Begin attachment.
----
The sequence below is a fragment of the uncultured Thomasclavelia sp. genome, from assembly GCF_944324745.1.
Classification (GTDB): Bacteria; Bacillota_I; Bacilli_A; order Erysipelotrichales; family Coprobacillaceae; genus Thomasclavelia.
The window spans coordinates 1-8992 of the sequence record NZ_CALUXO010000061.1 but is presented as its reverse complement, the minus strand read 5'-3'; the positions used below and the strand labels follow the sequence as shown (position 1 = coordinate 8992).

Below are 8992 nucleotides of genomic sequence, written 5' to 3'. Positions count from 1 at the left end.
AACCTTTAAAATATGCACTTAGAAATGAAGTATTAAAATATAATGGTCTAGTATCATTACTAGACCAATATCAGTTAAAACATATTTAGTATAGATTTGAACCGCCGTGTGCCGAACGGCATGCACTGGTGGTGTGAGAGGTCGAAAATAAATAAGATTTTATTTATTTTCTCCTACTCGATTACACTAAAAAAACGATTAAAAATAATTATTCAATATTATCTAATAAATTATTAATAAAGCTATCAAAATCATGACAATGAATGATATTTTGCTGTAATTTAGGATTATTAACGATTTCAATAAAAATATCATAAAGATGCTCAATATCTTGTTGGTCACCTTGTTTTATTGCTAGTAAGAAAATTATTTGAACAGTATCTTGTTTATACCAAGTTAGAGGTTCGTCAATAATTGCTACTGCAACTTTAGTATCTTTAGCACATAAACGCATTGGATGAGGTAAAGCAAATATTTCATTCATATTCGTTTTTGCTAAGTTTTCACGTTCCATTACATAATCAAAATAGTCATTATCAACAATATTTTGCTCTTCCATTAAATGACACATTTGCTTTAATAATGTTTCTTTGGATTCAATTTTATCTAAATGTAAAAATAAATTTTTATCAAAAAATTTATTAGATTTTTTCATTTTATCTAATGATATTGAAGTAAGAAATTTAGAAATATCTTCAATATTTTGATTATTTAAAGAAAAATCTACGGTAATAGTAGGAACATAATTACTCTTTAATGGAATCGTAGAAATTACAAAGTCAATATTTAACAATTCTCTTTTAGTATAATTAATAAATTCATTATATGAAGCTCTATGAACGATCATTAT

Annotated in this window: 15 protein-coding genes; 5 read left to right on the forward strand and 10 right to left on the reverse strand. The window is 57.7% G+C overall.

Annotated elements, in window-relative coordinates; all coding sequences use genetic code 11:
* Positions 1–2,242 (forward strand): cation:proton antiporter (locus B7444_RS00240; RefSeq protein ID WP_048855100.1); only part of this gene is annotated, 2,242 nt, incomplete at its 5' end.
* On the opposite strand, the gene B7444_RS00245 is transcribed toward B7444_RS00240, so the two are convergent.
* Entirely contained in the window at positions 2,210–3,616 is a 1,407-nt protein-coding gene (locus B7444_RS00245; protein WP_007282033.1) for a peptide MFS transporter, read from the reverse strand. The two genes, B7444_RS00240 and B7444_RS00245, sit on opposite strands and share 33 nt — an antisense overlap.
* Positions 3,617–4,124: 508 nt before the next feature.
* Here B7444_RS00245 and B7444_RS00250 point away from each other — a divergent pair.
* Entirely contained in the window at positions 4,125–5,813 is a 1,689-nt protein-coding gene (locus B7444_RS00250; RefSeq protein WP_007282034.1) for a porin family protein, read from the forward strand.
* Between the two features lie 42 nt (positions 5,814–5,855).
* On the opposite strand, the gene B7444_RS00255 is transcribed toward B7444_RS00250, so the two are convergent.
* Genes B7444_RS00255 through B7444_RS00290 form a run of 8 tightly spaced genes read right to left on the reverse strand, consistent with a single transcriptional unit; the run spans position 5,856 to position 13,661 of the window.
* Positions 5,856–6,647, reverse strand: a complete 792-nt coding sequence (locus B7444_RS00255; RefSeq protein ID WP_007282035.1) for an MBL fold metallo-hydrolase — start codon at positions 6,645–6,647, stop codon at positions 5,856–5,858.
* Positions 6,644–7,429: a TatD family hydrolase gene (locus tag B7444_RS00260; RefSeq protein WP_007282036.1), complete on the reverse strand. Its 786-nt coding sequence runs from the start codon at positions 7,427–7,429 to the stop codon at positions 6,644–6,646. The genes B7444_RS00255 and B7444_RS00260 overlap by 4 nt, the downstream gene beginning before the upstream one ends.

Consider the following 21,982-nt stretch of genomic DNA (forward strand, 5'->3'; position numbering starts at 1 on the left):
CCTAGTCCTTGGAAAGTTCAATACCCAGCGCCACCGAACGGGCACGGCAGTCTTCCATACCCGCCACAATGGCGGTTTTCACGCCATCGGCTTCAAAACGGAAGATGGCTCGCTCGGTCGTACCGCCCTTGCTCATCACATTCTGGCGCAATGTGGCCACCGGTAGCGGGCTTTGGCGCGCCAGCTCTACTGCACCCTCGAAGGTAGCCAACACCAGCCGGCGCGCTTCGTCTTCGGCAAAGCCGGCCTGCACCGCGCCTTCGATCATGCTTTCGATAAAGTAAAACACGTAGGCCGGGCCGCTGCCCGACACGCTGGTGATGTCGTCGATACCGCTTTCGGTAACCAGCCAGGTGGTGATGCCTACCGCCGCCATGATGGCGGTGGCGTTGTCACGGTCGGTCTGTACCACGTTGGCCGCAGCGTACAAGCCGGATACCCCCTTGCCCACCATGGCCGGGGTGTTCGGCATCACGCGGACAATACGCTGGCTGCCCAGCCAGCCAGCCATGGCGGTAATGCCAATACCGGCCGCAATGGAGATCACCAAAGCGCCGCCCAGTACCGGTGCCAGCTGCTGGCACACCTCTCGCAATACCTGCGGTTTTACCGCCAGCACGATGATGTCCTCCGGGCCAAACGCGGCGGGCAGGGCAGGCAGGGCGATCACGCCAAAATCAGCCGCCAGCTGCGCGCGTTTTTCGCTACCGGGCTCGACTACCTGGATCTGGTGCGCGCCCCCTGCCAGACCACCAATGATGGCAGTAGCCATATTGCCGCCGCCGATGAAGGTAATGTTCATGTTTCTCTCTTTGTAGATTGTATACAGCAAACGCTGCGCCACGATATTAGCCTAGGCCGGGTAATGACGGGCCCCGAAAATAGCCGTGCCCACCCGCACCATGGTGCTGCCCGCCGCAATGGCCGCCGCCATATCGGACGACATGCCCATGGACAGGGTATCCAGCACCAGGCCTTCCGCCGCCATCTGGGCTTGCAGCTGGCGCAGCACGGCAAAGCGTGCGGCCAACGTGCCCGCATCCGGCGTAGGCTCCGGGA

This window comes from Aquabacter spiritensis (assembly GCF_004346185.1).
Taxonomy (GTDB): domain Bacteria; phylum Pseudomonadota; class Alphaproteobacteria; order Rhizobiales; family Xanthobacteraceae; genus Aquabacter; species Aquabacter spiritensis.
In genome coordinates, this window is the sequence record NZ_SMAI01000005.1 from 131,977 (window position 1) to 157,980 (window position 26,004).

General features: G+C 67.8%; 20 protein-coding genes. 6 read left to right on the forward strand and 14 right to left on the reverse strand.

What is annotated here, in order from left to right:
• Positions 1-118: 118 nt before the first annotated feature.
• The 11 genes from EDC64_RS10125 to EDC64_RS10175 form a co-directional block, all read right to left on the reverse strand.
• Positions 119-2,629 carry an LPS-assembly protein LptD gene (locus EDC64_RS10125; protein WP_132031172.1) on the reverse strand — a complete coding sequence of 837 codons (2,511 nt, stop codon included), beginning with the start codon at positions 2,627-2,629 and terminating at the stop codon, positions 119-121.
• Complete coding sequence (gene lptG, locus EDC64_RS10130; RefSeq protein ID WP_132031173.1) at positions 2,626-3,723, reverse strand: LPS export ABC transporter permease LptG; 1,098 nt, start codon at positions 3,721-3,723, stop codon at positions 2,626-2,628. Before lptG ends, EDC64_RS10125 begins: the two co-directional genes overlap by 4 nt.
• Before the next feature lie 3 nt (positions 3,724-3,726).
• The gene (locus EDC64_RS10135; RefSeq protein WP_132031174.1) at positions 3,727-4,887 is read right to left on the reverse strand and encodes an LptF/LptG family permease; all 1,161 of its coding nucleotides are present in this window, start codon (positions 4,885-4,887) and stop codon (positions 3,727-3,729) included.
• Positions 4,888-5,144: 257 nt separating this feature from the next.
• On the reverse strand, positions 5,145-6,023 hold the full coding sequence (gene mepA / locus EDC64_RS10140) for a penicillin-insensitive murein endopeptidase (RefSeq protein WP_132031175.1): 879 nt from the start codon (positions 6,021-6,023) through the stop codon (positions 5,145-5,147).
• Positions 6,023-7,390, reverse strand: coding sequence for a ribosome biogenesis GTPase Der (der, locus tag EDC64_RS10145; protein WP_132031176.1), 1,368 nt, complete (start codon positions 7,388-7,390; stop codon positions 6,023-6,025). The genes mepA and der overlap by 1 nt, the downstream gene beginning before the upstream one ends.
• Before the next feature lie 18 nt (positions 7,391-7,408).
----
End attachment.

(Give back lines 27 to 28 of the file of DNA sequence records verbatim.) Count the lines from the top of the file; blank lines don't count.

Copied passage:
• The 11 genes from EDC64_RS10125 to EDC64_RS10175 form a co-directional block, all read right to left on the reverse strand.
• Positions 119-2,629 carry an LPS-assembly protein LptD gene (locus EDC64_RS10125; protein WP_132031172.1) on the reverse strand — a complete coding sequence of 837 codons (2,511 nt, stop codon included), beginning with the start codon at positions 2,627-2,629 and terminating at the stop codon, positions 119-121.